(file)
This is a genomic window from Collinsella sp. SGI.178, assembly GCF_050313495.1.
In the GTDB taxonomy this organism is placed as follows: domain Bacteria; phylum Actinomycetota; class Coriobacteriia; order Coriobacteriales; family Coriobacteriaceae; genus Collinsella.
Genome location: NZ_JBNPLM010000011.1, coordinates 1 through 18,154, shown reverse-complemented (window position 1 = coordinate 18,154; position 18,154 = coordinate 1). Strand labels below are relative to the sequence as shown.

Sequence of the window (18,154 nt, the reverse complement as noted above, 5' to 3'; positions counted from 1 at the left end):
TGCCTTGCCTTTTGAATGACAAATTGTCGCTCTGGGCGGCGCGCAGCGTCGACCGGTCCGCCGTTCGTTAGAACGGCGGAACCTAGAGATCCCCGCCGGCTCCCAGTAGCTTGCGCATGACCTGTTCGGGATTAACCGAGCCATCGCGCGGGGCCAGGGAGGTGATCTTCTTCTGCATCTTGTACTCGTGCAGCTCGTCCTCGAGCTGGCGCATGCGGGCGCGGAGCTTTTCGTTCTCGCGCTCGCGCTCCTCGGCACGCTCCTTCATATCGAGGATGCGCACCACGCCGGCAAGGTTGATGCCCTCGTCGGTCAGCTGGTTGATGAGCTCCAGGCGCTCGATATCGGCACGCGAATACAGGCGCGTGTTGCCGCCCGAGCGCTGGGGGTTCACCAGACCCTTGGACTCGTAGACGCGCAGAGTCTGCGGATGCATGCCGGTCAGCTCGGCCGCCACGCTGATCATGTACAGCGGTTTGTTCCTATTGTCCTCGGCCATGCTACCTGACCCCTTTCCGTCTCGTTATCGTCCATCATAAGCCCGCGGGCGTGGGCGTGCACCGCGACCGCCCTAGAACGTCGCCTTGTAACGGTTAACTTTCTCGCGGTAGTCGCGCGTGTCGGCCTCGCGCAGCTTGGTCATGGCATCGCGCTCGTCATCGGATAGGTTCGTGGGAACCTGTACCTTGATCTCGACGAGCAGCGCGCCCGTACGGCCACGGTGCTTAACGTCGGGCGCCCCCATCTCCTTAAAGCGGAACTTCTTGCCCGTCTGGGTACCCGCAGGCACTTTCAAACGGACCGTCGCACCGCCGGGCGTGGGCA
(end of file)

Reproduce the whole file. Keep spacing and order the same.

This is a genomic window from Collinsella sp. SGI.178, assembly GCF_050313495.1.
In the GTDB taxonomy this organism is placed as follows: domain Bacteria; phylum Actinomycetota; class Coriobacteriia; order Coriobacteriales; family Coriobacteriaceae; genus Collinsella.
Genome location: NZ_JBNPLM010000011.1, coordinates 1 through 18,154, shown reverse-complemented (window position 1 = coordinate 18,154; position 18,154 = coordinate 1). Strand labels below are relative to the sequence as shown.

Sequence of the window (18,154 nt, the reverse complement as noted above, 5' to 3'; positions counted from 1 at the left end):
TGCCTTGCCTTTTGAATGACAAATTGTCGCTCTGGGCGGCGCGCAGCGTCGACCGGTCCGCCGTTCGTTAGAACGGCGGAACCTAGAGATCCCCGCCGGCTCCCAGTAGCTTGCGCATGACCTGTTCGGGATTAACCGAGCCATCGCGCGGGGCCAGGGAGGTGATCTTCTTCTGCATCTTGTACTCGTGCAGCTCGTCCTCGAGCTGGCGCATGCGGGCGCGGAGCTTTTCGTTCTCGCGCTCGCGCTCCTCGGCACGCTCCTTCATATCGAGGATGCGCACCACGCCGGCAAGGTTGATGCCCTCGTCGGTCAGCTGGTTGATGAGCTCCAGGCGCTCGATATCGGCACGCGAATACAGGCGCGTGTTGCCGCCCGAGCGCTGGGGGTTCACCAGACCCTTGGACTCGTAGACGCGCAGAGTCTGCGGATGCATGCCGGTCAGCTCGGCCGCCACGCTGATCATGTACAGCGGTTTGTTCCTATTGTCCTCGGCCATGCTACCTGACCCCTTTCCGTCTCGTTATCGTCCATCATAAGCCCGCGGGCGTGGGCGTGCACCGCGACCGCCCTAGAACGTCGCCTTGTAACGGTTAACTTTCTCGCGGTAGTCGCGCGTGTCGGCCTCGCGCAGCTTGGTCATGGCATCGCGCTCGTCATCGGATAGGTTCGTGGGAACCTGTACCTTGATCTCGACGAGCAGCGCGCCCGTACGGCCACGGTGCTTAACGTCGGGCGCCCCCATCTCCTTAAAGCGGAACTTCTTGCCCGTCTGGGTACCCGCAGGCACTTTCAAACGGACCGTCGCACCGCCGGGCGTGGGCA